Tweens don't recognize common fruits and veggies

Filed under: Teens, Nutrition: Health

Kids aren't always known for their adventurous eating habits, but when 200 11-year-olds were quizzed on the knowledge of basic vegetables in the UK, they had trouble identifying them. In fact:
  • 20% didn't know what a potato looked like
  • 5.5% couldn't name a carrot
  • 33% of boys didn't recognize a cucumber, though 90% of girls did.
  • One-third of kids didn't know what celery was.
Less concerning was their lack of experience with more exotic fruits and vegetables, like pomegranates, turnips, eggplants, and artichokes. So why aren't tweens more familiar with these common foods? The study didn't go that far, but the findings suggest that they either aren't eating them, or at least aren't helping with shopping and cooking.

A friend and I just talked last week about teaching kids lifeskills. Her nephew went off to college unable to boil a pot of water for macaroni and cheese. Kids can help out in the kitchen at any age, of course, but the tween years are an especially important time to teach kids some cooking basics, especially how to create a meal out of simple, fresh ingredients.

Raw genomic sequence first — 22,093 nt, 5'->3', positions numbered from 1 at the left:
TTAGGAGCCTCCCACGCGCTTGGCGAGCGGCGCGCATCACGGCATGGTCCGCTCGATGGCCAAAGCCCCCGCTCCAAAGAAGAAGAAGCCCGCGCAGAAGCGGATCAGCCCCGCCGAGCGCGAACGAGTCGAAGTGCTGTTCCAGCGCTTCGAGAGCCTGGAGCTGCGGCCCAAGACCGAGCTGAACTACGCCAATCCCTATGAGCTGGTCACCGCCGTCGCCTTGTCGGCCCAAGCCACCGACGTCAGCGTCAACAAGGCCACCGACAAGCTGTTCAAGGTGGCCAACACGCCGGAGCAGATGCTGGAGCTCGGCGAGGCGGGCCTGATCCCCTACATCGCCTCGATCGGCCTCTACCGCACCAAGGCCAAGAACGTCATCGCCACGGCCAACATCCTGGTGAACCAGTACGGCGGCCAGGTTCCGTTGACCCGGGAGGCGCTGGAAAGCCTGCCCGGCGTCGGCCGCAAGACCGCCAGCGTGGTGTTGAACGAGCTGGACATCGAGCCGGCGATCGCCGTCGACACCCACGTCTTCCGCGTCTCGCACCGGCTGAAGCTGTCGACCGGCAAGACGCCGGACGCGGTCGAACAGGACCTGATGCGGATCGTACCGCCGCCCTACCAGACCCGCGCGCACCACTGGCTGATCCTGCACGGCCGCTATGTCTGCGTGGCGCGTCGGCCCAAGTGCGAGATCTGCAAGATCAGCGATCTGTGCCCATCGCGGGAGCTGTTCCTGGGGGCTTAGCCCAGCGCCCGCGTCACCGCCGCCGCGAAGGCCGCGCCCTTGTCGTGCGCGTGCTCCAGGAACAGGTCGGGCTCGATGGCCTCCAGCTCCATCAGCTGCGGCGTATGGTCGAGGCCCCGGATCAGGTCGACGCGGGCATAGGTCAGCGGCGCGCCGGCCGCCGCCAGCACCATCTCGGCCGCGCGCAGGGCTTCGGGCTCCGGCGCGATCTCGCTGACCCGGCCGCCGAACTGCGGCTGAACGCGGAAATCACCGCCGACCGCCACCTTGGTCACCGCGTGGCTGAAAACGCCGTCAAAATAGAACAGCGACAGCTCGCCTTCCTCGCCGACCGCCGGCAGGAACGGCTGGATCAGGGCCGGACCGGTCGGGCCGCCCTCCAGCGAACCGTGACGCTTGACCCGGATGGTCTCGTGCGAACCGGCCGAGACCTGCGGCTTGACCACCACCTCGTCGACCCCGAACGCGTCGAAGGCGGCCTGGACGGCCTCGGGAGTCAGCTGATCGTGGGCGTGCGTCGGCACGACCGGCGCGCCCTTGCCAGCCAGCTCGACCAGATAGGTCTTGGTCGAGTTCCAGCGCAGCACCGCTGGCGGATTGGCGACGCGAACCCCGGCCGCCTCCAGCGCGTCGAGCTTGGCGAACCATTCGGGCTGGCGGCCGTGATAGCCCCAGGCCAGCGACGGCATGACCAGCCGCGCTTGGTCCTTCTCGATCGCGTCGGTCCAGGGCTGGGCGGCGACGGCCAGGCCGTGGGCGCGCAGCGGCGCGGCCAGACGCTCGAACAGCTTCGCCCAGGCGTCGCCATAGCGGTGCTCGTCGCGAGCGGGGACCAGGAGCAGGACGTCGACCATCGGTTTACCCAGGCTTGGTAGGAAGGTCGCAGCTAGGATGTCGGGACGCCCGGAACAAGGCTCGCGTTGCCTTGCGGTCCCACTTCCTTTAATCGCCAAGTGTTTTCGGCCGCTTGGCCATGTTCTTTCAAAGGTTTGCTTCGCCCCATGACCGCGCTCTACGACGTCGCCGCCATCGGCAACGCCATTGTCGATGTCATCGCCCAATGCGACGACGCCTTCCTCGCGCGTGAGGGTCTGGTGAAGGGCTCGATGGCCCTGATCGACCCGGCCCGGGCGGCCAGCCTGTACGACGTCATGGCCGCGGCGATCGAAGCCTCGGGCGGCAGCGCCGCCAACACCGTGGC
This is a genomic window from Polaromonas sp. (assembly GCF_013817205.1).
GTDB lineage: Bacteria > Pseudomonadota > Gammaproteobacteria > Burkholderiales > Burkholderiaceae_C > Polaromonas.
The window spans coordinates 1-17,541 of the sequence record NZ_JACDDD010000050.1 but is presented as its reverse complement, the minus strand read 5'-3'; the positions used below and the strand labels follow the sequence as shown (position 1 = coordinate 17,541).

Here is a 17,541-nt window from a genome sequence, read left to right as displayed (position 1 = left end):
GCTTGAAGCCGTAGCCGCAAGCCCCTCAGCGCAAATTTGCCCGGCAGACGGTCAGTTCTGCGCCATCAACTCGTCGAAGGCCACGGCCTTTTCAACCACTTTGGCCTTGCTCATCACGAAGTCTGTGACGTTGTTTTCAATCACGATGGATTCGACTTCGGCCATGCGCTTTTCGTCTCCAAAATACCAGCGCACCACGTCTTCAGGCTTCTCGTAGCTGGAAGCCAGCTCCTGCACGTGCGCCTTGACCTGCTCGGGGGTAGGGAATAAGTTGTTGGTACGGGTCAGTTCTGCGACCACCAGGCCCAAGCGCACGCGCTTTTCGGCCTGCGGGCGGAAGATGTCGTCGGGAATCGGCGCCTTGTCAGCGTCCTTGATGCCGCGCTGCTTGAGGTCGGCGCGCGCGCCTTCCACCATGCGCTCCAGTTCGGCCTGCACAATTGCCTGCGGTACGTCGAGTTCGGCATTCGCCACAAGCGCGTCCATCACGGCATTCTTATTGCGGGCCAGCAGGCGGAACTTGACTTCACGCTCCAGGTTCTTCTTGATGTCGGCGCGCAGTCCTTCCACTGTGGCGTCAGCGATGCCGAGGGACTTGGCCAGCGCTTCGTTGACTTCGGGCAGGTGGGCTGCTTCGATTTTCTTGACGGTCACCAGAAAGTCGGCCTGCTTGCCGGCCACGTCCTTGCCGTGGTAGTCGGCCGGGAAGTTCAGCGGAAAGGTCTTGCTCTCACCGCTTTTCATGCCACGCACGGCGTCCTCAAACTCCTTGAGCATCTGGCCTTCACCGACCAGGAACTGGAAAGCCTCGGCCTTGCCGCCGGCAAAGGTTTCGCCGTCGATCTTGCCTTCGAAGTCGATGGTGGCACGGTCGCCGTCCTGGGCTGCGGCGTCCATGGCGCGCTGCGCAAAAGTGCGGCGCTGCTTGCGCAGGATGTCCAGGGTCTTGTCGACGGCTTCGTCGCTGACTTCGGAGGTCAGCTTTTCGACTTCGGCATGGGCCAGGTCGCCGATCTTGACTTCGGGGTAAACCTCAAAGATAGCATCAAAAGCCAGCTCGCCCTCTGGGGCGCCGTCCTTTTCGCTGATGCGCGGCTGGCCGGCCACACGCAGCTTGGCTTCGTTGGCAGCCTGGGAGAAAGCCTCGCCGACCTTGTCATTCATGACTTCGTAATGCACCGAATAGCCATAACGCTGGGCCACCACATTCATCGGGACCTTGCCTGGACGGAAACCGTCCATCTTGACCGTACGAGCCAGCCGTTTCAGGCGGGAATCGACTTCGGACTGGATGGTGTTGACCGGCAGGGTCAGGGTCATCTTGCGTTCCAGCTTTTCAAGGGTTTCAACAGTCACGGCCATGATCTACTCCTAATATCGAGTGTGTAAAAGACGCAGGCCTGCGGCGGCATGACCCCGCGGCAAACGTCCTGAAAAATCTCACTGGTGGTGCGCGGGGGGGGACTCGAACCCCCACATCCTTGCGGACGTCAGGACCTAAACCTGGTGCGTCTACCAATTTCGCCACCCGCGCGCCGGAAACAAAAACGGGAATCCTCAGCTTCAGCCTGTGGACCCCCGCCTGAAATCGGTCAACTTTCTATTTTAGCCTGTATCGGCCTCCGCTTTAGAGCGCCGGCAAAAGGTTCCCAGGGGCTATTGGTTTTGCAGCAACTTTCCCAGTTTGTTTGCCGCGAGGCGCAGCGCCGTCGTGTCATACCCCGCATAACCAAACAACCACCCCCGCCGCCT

Diet-Blog recommends introducing a new fruit or vegetable every week, but don't just let it appear on their dinner plate. Instead, involve kids from start to finish -- picking out foods at the store, preparing and serving them, and then enjoying them as a family. Another fun project for smaller kids is using the alphabet to try new foods. Create an ABC chart on poster board, then let little ones draw a picture of each food as they try them. (A is for apple, for instance, P is for pomegranate, and so on.)

How do you involve your kids in the kitchen?
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AdviceMama Says:
Start by teaching him that it is safe to do so.
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